24

Clinical presentation of R-sided CHF:

swollen ankles and legs

25

How can pregnancy lead to R-sided CHF?

compression of vena cava

26

mark of R sided CHF:

depressed area due to pressure, pitting edema, interference of blood flow

27

_-sided CHF will impede drainage of liver sinusoids to vena cava.

R, sinusoids will dilate, grossly dilated resembles cut nutmeg

28

First liver sinusoids to dilate with R-sided CHF:

those around centrilobular veins of liver

29

A clear image of this is not seen in liver slides with R-sided CHF:

portal triad

30

Nutmeg liver is indicative of:

R-sided CHF

31

Valve more likely to suffer from age related problems:

aortic, 2 cusps, L sided CHF

32

Age related stenosis presents with same symptoms as:

bicupsid (aortic) valve stenosis

33

Age related stenosis:

lumps on aortic valves, rigid, harder to open, inc P, arteriosclerosis, more work for L ven, may fail

34

Age related stenosis and aortic valve stenosis are both assoc w __-sided CHF:

L

35

Blood supply to posterior L vent and posterior papillary of L vent:

L and R coronaries

36

Diagonal cross hatching, diseased or normal heart?

normal

37

Pathogenesis of L-CHF, acute MI:

One region of L-ven thinner, discolored, the rest hypertrophied, aortic valve may not be functioning

38

determines the amount of force required to pump the blood:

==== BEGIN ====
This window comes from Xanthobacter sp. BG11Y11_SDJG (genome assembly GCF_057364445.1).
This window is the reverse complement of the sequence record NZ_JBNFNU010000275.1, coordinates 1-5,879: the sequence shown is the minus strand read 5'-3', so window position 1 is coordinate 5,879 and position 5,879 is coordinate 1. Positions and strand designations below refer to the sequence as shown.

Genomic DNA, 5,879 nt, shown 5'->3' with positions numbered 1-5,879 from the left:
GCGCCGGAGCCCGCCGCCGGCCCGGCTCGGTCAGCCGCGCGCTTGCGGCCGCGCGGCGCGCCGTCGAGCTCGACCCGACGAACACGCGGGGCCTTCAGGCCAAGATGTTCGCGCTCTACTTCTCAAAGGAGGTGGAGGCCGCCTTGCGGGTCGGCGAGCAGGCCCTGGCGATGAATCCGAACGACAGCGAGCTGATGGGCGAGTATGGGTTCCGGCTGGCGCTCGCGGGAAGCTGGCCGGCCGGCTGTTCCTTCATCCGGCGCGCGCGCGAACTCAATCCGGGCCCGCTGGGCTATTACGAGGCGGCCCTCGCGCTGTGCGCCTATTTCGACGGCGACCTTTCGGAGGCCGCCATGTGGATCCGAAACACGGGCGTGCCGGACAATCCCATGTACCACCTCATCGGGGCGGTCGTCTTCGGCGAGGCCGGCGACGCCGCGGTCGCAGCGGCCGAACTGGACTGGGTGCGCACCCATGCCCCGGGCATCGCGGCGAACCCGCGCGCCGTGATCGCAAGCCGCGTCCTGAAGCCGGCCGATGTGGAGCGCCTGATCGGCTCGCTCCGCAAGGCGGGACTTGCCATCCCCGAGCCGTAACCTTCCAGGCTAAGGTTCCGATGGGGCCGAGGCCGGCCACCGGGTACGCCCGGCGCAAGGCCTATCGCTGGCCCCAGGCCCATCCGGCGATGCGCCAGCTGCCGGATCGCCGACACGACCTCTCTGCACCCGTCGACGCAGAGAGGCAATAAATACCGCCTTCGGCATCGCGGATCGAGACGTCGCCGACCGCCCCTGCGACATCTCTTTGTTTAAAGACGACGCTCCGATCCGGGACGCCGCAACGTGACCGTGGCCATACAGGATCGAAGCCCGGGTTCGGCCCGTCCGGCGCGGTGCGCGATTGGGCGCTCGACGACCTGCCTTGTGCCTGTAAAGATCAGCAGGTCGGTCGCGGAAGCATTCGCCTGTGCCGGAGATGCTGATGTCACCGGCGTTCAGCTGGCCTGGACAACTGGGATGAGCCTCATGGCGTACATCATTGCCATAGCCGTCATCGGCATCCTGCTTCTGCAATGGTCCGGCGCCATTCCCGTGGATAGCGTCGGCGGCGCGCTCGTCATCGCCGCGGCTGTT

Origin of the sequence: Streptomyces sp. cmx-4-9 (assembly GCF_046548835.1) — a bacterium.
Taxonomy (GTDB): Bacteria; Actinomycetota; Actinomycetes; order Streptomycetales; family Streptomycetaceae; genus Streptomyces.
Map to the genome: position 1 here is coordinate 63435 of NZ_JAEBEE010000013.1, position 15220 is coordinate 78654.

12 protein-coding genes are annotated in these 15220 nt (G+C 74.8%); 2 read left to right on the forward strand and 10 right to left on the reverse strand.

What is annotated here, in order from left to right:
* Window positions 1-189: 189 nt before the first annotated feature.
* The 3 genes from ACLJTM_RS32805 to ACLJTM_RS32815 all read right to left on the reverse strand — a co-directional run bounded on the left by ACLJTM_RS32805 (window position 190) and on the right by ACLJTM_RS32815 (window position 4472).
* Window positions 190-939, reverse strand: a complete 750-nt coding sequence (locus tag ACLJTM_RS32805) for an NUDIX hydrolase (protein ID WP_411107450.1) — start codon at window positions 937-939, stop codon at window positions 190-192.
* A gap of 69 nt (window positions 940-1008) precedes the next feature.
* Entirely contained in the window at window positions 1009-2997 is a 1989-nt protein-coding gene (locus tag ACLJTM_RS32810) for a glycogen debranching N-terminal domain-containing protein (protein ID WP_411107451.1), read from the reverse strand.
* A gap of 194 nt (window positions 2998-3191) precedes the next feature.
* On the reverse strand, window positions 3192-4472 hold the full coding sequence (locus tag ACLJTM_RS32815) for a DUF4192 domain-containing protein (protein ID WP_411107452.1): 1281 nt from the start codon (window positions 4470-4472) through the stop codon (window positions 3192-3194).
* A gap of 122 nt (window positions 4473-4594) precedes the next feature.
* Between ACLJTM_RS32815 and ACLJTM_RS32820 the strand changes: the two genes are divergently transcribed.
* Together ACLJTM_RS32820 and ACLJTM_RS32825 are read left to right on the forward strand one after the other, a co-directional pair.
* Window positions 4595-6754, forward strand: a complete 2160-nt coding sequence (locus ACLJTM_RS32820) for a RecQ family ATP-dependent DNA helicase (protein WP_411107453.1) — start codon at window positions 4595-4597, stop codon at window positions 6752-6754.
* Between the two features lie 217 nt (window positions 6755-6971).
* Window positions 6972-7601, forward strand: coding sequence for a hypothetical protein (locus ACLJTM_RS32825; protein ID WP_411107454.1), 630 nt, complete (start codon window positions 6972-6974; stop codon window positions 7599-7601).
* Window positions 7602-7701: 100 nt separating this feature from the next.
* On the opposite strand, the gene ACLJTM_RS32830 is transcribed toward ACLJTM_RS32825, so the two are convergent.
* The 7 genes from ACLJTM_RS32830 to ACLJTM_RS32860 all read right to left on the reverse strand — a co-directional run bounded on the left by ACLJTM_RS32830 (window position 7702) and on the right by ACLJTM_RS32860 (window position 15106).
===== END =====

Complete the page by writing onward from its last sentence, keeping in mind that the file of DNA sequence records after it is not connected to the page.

Pressure of the blood

39

Key finding in people with high BP:

hypertrophy of L ventricle

40

Which came first in L-CHF, acute MI, thckening or thinning of L-vent?

thickening

41

Greater L coronary artery supply is indicative of:

L-CHF, acute MI, needs more blood flow bc L-ven is working harder

42

This surrounds the heart and is not of concern to us:

epicardial fat

43

TF? Blood escapes because of congestion.

F.

44

Virchow's triad:

endo injury, hypercoagulability, abnormal blood flow - any can lead to thrombosis

45

Factors that can lead to thrombosis:

endo injury, abnormal blood flow, hypercoagulability

46

These are responsible for hypercoagulability:

coagulation factors

47

__ occurs within the blood system, __ occurs when blood leaves system.

thrombosis, hematoma

48

Demarcations of thrombi in aa. and vv.:

aa.: Lines of Zahn, vv.: valve markings

49

TF? Thrombus formation can occur in living and dead.

F. living only

50

How to tell if a clot occured in death or life by looking at it:

Lines of Zahn or Valve markings (stratified pattern formation) = living

51